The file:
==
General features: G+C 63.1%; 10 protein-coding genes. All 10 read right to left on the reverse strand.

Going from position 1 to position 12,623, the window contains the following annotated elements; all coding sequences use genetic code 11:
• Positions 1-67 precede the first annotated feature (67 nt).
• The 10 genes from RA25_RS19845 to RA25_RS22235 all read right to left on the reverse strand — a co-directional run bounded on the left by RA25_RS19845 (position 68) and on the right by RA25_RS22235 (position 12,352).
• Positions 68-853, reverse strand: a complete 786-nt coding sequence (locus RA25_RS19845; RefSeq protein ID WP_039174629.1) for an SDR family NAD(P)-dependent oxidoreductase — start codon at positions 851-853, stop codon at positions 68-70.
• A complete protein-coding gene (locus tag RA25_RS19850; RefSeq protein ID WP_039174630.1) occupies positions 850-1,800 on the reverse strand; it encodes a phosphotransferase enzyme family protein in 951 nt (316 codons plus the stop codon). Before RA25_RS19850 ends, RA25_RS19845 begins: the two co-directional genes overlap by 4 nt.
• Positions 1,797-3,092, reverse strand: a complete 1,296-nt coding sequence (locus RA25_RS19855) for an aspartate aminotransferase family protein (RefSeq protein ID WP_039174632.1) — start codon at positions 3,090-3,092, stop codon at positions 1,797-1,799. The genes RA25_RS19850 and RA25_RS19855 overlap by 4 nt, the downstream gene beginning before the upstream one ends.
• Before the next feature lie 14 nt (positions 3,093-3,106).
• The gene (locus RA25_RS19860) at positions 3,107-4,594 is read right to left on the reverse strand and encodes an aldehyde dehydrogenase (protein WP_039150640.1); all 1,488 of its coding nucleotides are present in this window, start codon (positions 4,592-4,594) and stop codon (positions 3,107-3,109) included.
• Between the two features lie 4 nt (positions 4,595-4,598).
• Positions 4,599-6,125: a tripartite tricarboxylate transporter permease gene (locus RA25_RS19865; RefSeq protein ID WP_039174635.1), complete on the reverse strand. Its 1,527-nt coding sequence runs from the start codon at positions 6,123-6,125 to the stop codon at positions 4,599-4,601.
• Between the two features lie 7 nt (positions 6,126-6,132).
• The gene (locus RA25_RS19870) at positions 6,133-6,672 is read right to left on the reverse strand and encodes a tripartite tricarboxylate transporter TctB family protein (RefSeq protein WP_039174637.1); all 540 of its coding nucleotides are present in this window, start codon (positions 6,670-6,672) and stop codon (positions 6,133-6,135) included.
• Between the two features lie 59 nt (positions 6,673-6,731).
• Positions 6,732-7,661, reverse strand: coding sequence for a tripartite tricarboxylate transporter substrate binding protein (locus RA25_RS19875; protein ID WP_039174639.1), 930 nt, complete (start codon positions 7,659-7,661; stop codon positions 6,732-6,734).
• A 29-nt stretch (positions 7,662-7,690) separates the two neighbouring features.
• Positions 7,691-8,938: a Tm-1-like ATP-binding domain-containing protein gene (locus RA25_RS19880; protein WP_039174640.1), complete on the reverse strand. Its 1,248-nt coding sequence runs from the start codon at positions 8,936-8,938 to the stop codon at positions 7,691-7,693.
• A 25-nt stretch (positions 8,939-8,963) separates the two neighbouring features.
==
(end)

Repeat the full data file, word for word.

General features: G+C 63.1%; 10 protein-coding genes. All 10 read right to left on the reverse strand.

Going from position 1 to position 12,623, the window contains the following annotated elements; all coding sequences use genetic code 11:
• Positions 1-67 precede the first annotated feature (67 nt).
• The 10 genes from RA25_RS19845 to RA25_RS22235 all read right to left on the reverse strand — a co-directional run bounded on the left by RA25_RS19845 (position 68) and on the right by RA25_RS22235 (position 12,352).
• Positions 68-853, reverse strand: a complete 786-nt coding sequence (locus RA25_RS19845; RefSeq protein ID WP_039174629.1) for an SDR family NAD(P)-dependent oxidoreductase — start codon at positions 851-853, stop codon at positions 68-70.
• A complete protein-coding gene (locus tag RA25_RS19850; RefSeq protein ID WP_039174630.1) occupies positions 850-1,800 on the reverse strand; it encodes a phosphotransferase enzyme family protein in 951 nt (316 codons plus the stop codon). Before RA25_RS19850 ends, RA25_RS19845 begins: the two co-directional genes overlap by 4 nt.
• Positions 1,797-3,092, reverse strand: a complete 1,296-nt coding sequence (locus RA25_RS19855) for an aspartate aminotransferase family protein (RefSeq protein ID WP_039174632.1) — start codon at positions 3,090-3,092, stop codon at positions 1,797-1,799. The genes RA25_RS19850 and RA25_RS19855 overlap by 4 nt, the downstream gene beginning before the upstream one ends.
• Before the next feature lie 14 nt (positions 3,093-3,106).
• The gene (locus RA25_RS19860) at positions 3,107-4,594 is read right to left on the reverse strand and encodes an aldehyde dehydrogenase (protein WP_039150640.1); all 1,488 of its coding nucleotides are present in this window, start codon (positions 4,592-4,594) and stop codon (positions 3,107-3,109) included.
• Between the two features lie 4 nt (positions 4,595-4,598).
• Positions 4,599-6,125: a tripartite tricarboxylate transporter permease gene (locus RA25_RS19865; RefSeq protein ID WP_039174635.1), complete on the reverse strand. Its 1,527-nt coding sequence runs from the start codon at positions 6,123-6,125 to the stop codon at positions 4,599-4,601.
• Between the two features lie 7 nt (positions 6,126-6,132).
• The gene (locus RA25_RS19870) at positions 6,133-6,672 is read right to left on the reverse strand and encodes a tripartite tricarboxylate transporter TctB family protein (RefSeq protein WP_039174637.1); all 540 of its coding nucleotides are present in this window, start codon (positions 6,670-6,672) and stop codon (positions 6,133-6,135) included.
• Between the two features lie 59 nt (positions 6,673-6,731).
• Positions 6,732-7,661, reverse strand: coding sequence for a tripartite tricarboxylate transporter substrate binding protein (locus RA25_RS19875; protein ID WP_039174639.1), 930 nt, complete (start codon positions 7,659-7,661; stop codon positions 6,732-6,734).
• A 29-nt stretch (positions 7,662-7,690) separates the two neighbouring features.
• Positions 7,691-8,938: a Tm-1-like ATP-binding domain-containing protein gene (locus RA25_RS19880; protein WP_039174640.1), complete on the reverse strand. Its 1,248-nt coding sequence runs from the start codon at positions 8,936-8,938 to the stop codon at positions 7,691-7,693.
• A 25-nt stretch (positions 8,939-8,963) separates the two neighbouring features.